Into the Mist

We’ve been trying to take advantage of the last of the warm, sunny weather before it’s gone, but I promise we’ve still been eating well! Jeremy got a big package of boneless pork ribs and my only plan for it was to make posole, which has been on my list since Alton Brown said it was possibly his favorite dish of all time. I even bought dried hominy from Rancho Gordo specifically to that end.

But dried hominy requires soaking and cooking like beans, which requires advance preparation, so I used up part of the pork in the meantime with some improvised autumn flavors: a braise of apple cider, molasses, mustard, ginger and coriander. I served the chunks of pork over some crisp little risotto cakes, made up from that leftover red kuri risotto, and some cider-glazed Brussels sprouts that turned out very well.

The flavors of the pork reminded me of nothing so much as barbecue, despite the lack of heat, so on a whim, I shaped some of my sourdough into rolls rather than loaves, and we had pulled pork sandwiches for dinner the next night. I am a big fan of coleslaw with my barbecue-type food, but the only cabbage I had on hand was fermented. Have you made sauerkraut coleslaw before? I based it on my new favorite coleslaw recipe, using less vinegar thanks to the natural tartness of the kraut, and I thought it was delicious, and very like the sort made with fresh cabbage. It was fortunate that I only made a small amount, though, because Jeremy isn’t as enthusiastic about coleslaw as I am and took a pass. He did, however, like the twice-baked sweet potatoes, which I loaded up—a little too much, admittedly—with Grana Padano and brown sugar-glazed bacon and onions.

Cider-Glazed Brussels Sprouts

2 T butter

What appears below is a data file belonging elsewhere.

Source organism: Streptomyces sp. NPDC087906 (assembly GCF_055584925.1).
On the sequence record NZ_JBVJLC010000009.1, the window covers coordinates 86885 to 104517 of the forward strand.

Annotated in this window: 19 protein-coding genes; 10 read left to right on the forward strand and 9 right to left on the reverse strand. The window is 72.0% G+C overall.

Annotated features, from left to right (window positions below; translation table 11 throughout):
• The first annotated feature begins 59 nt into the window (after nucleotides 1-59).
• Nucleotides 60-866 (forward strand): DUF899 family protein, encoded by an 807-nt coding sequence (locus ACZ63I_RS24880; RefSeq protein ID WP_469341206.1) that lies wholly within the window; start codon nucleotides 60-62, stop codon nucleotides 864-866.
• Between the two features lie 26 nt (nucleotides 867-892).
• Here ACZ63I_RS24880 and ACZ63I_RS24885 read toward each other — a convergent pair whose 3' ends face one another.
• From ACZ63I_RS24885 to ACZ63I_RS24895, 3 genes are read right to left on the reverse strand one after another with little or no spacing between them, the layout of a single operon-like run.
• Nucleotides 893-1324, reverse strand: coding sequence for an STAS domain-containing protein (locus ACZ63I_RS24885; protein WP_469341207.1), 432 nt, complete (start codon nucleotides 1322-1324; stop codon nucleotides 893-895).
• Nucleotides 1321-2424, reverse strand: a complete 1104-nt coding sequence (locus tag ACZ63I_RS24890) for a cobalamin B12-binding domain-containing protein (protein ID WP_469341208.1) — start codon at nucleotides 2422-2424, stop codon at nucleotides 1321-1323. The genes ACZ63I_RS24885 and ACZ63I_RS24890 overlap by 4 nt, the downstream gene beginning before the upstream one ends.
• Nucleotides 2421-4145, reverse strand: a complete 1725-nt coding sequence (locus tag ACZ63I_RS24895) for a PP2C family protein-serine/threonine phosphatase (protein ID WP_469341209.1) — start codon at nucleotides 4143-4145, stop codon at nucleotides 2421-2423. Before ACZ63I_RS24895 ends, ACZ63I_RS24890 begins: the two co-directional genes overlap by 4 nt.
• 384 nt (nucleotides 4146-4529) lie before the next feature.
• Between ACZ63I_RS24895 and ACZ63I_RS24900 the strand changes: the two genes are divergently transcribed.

1 T olive oil
3/4 lb Brussels sprouts, trimmed and halved
1-2 garlic cloves, thinly sliced
pinch red pepper flakes
3/4 C apple cider
1 tsp sugar, or to taste
1 tsp apple cider vinegar, or to taste

Heat the butter and oil over medium heat in a large saute pan and add the Brussels sprouts, garlic, red pepper flakes and a good pinch of kosher salt. Cook, stirring occasionally, until the sprouts are browned in spots. Pour in the cider (you want enough to cover the bottom of your pan by about 1/4″), reduce to a simmer, cover and cook until sprouts are tender, 10 minutes or so depending on their size. Remove the lid, add the sugar and vinegar, and allow any remaining liquid to reduce to a glaze. Taste and adjust seasonings if necessary.

Source: Freely adapted from

Savory Twice-Baked Potatoes

2 medium sweet potatoes (1 to 2 pounds), scrubbed well (you’ll want 1 per 1-2 people)
2 slices bacon, chopped
2 T dark-brown sugar
2 T unsalted butter, softened
2 small shallots or a quarter onion, minced
1 teaspoon minced fresh rosemary, optional
1 large egg yolk
2 ounces Gruyere or hard grating cheese like Parmesan, finely grated, plus more for garnish
Coarse salt and freshly ground pepper

Preheat oven to 400F. Place the sweet potatoes on a parchment-lined baking sheet; bake until tender when pierced with a paring knife, about 45 minutes. Remove from oven; let cool slightly.

Heat a skillet over medium high heat and add the bacon; when most of the fat has rendered out, pour some of it off, leaving the bacon pieces in and add the onions. When the onions are translucent, add the brown sugar and stir until dissolved and just bubbly. Remove from the heat.

Melt 1 tablespoon butter in a small skillet over medium heat. Add shallots; saute until soft and fragrant, about 2 minutes. Add rosemary, and cook 1 minute more. Remove from heat, and set aside.

Slice each potato in half lengthwise. Carefully scoop out flesh, leaving about a ¼ -inch border all around potato halves; place halves on a baking sheet, and set aside.

Place potato flesh in a bowl, and add the butter, bacon mixture, rosemary, egg yolk, and cheese. Mix well until smooth and combined. Season with salt and pepper to taste, then spoon the filling into the shells, topping with an extra sprinkle of cheese. Bake until golden, about 20 minutes; if the cheese on top hasn’t browned up, you can run the broiler for a few minutes to get better color. Serves 2-4.

Source: Adapted from Frugal Village Forums.

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